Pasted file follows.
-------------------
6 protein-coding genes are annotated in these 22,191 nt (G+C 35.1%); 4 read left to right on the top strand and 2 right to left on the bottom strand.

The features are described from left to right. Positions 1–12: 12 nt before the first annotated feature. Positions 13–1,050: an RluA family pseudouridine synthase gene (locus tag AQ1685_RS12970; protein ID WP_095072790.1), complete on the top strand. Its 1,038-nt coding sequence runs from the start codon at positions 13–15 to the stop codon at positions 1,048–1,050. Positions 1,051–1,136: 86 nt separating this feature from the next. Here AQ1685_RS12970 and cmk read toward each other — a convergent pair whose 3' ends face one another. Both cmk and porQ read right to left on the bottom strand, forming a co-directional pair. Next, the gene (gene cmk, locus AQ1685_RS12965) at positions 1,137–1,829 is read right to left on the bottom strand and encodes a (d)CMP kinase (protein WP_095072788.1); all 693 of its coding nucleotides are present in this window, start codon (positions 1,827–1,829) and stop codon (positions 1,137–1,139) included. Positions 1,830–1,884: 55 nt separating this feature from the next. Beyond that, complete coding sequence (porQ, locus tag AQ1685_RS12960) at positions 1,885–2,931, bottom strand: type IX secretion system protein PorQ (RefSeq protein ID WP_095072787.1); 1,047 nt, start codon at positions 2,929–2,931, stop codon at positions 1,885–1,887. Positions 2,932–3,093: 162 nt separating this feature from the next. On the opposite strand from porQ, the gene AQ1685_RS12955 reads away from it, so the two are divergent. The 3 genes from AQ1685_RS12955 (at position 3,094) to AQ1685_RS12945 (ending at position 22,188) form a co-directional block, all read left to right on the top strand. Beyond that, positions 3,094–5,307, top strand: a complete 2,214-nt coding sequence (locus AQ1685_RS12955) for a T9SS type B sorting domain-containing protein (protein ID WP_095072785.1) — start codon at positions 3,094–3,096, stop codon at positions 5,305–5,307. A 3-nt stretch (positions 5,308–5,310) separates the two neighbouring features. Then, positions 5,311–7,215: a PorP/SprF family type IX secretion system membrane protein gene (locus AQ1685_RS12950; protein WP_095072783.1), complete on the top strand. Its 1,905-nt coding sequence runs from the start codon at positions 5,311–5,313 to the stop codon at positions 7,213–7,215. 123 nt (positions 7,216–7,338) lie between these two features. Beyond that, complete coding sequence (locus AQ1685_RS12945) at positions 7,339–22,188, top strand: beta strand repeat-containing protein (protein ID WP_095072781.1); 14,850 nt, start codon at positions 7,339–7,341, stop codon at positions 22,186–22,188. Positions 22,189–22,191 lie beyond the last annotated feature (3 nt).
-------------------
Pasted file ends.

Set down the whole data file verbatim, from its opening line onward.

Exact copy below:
6 protein-coding genes are annotated in these 22,191 nt (G+C 35.1%); 4 read left to right on the top strand and 2 right to left on the bottom strand.

The features are described from left to right. Positions 1–12: 12 nt before the first annotated feature. Positions 13–1,050: an RluA family pseudouridine synthase gene (locus tag AQ1685_RS12970; protein ID WP_095072790.1), complete on the top strand. Its 1,038-nt coding sequence runs from the start codon at positions 13–15 to the stop codon at positions 1,048–1,050. Positions 1,051–1,136: 86 nt separating this feature from the next. Here AQ1685_RS12970 and cmk read toward each other — a convergent pair whose 3' ends face one another. Both cmk and porQ read right to left on the bottom strand, forming a co-directional pair. Next, the gene (gene cmk, locus AQ1685_RS12965) at positions 1,137–1,829 is read right to left on the bottom strand and encodes a (d)CMP kinase (protein WP_095072788.1); all 693 of its coding nucleotides are present in this window, start codon (positions 1,827–1,829) and stop codon (positions 1,137–1,139) included. Positions 1,830–1,884: 55 nt separating this feature from the next. Beyond that, complete coding sequence (porQ, locus tag AQ1685_RS12960) at positions 1,885–2,931, bottom strand: type IX secretion system protein PorQ (RefSeq protein ID WP_095072787.1); 1,047 nt, start codon at positions 2,929–2,931, stop codon at positions 1,885–1,887. Positions 2,932–3,093: 162 nt separating this feature from the next. On the opposite strand from porQ, the gene AQ1685_RS12955 reads away from it, so the two are divergent. The 3 genes from AQ1685_RS12955 (at position 3,094) to AQ1685_RS12945 (ending at position 22,188) form a co-directional block, all read left to right on the top strand. Beyond that, positions 3,094–5,307, top strand: a complete 2,214-nt coding sequence (locus AQ1685_RS12955) for a T9SS type B sorting domain-containing protein (protein ID WP_095072785.1) — start codon at positions 3,094–3,096, stop codon at positions 5,305–5,307. A 3-nt stretch (positions 5,308–5,310) separates the two neighbouring features. Then, positions 5,311–7,215: a PorP/SprF family type IX secretion system membrane protein gene (locus AQ1685_RS12950; protein WP_095072783.1), complete on the top strand. Its 1,905-nt coding sequence runs from the start codon at positions 5,311–5,313 to the stop codon at positions 7,213–7,215. 123 nt (positions 7,216–7,338) lie between these two features. Beyond that, complete coding sequence (locus AQ1685_RS12945) at positions 7,339–22,188, top strand: beta strand repeat-containing protein (protein ID WP_095072781.1); 14,850 nt, start codon at positions 7,339–7,341, stop codon at positions 22,186–22,188. Positions 22,189–22,191 lie beyond the last annotated feature (3 nt).